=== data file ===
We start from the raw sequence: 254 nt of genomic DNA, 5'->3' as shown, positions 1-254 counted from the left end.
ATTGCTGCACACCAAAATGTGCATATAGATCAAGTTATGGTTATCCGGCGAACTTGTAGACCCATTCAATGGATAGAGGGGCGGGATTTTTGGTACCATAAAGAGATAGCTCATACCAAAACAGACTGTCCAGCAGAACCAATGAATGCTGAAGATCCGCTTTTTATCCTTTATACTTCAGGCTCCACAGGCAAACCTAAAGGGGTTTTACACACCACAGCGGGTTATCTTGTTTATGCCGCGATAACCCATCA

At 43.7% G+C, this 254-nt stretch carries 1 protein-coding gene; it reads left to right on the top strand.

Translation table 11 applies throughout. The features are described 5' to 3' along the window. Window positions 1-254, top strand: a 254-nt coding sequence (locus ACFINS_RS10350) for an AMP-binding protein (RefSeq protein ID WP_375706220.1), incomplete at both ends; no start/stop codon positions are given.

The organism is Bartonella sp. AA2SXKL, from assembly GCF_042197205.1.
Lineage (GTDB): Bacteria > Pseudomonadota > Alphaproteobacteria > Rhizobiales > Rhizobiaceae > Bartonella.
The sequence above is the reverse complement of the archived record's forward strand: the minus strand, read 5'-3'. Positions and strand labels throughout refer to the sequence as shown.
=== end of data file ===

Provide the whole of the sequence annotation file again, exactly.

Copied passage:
We start from the raw sequence: 254 nt of genomic DNA, 5'->3' as shown, positions 1-254 counted from the left end.
ATTGCTGCACACCAAAATGTGCATATAGATCAAGTTATGGTTATCCGGCGAACTTGTAGACCCATTCAATGGATAGAGGGGCGGGATTTTTGGTACCATAAAGAGATAGCTCATACCAAAACAGACTGTCCAGCAGAACCAATGAATGCTGAAGATCCGCTTTTTATCCTTTATACTTCAGGCTCCACAGGCAAACCTAAAGGGGTTTTACACACCACAGCGGGTTATCTTGTTTATGCCGCGATAACCCATCA

At 43.7% G+C, this 254-nt stretch carries 1 protein-coding gene; it reads left to right on the top strand.

Translation table 11 applies throughout. The features are described 5' to 3' along the window. Window positions 1-254, top strand: a 254-nt coding sequence (locus ACFINS_RS10350) for an AMP-binding protein (RefSeq protein ID WP_375706220.1), incomplete at both ends; no start/stop codon positions are given.

The organism is Bartonella sp. AA2SXKL, from assembly GCF_042197205.1.
Lineage (GTDB): Bacteria > Pseudomonadota > Alphaproteobacteria > Rhizobiales > Rhizobiaceae > Bartonella.
The sequence above is the reverse complement of the archived record's forward strand: the minus strand, read 5'-3'. Positions and strand labels throughout refer to the sequence as shown.